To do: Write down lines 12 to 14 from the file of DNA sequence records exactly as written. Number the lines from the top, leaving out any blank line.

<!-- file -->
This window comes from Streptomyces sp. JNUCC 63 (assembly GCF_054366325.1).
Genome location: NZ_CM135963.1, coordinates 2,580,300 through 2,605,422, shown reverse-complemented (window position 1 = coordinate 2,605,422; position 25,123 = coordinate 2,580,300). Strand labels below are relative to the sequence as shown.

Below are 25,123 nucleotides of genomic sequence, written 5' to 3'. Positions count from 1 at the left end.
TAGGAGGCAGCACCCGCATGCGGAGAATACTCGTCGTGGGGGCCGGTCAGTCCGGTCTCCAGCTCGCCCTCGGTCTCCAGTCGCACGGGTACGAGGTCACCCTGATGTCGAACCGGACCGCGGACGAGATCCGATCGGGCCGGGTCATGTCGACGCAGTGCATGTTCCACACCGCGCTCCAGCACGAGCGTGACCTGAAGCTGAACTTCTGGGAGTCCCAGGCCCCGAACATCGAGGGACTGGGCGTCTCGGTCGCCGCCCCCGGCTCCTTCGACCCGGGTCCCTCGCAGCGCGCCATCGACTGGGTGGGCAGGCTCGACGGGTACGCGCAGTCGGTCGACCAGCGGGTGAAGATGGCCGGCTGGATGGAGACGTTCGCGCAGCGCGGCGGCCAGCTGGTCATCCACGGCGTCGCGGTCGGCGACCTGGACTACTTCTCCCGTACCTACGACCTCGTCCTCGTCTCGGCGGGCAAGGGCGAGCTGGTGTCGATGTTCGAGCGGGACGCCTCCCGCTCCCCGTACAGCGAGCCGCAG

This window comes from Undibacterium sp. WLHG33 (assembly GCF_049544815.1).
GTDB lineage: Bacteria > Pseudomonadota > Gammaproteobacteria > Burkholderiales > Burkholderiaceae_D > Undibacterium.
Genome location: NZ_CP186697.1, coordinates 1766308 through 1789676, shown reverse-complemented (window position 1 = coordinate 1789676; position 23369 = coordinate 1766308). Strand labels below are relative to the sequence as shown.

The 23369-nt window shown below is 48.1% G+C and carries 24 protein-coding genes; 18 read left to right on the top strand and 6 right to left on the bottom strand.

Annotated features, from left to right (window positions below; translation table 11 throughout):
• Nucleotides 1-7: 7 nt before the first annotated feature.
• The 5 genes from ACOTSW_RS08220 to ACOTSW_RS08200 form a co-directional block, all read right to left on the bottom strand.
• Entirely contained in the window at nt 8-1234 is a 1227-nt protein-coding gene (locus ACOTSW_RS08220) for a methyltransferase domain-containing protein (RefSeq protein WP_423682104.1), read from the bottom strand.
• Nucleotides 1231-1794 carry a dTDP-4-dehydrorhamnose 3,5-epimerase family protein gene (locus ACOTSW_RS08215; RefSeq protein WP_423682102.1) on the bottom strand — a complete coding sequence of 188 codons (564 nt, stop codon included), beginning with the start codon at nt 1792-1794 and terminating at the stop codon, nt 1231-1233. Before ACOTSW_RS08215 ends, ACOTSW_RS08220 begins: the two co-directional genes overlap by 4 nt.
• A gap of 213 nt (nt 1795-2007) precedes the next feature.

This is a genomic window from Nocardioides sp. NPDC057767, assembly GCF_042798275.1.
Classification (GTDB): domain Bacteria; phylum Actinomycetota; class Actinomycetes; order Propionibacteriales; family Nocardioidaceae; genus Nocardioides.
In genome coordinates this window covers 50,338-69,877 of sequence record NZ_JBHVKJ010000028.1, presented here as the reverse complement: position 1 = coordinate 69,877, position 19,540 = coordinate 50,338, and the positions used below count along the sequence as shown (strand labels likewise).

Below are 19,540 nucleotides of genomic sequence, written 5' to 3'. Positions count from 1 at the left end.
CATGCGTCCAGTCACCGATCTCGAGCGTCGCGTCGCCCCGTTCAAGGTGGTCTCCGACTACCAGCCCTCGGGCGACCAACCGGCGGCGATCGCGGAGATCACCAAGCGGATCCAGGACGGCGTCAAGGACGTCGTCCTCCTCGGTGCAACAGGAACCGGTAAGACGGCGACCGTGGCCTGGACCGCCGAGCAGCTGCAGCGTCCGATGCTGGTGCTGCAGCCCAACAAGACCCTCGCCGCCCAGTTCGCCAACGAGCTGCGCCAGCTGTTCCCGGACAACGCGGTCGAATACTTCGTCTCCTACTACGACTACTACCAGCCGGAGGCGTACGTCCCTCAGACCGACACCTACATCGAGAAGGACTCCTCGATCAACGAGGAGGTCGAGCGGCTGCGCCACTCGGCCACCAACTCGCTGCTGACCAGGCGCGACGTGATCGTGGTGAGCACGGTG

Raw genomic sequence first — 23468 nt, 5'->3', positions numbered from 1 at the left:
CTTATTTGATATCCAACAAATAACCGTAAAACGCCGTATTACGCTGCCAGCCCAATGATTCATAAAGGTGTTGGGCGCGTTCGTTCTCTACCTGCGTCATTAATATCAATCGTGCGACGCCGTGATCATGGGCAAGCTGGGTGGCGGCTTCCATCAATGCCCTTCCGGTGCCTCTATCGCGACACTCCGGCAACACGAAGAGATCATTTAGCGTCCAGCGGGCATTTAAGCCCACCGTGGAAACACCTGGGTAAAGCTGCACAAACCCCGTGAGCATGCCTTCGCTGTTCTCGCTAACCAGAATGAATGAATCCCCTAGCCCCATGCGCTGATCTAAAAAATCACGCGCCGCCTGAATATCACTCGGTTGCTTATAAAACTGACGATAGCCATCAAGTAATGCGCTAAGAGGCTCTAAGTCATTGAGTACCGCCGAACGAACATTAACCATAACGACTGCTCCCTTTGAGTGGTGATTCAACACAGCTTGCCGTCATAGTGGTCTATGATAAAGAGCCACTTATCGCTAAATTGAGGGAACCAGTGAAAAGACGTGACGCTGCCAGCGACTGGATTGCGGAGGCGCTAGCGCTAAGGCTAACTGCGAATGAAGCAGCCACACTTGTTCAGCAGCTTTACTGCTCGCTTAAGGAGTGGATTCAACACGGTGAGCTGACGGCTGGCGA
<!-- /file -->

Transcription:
• Entirely contained in the window at nt 8-1234 is a 1227-nt protein-coding gene (locus ACOTSW_RS08220) for a methyltransferase domain-containing protein (RefSeq protein WP_423682104.1), read from the bottom strand.
• Nucleotides 1231-1794 carry a dTDP-4-dehydrorhamnose 3,5-epimerase family protein gene (locus ACOTSW_RS08215; RefSeq protein WP_423682102.1) on the bottom strand — a complete coding sequence of 188 codons (564 nt, stop codon included), beginning with the start codon at nt 1792-1794 and terminating at the stop codon, nt 1231-1233. Before ACOTSW_RS08215 ends, ACOTSW_RS08220 begins: the two co-directional genes overlap by 4 nt.
• A gap of 213 nt (nt 1795-2007) precedes the next feature.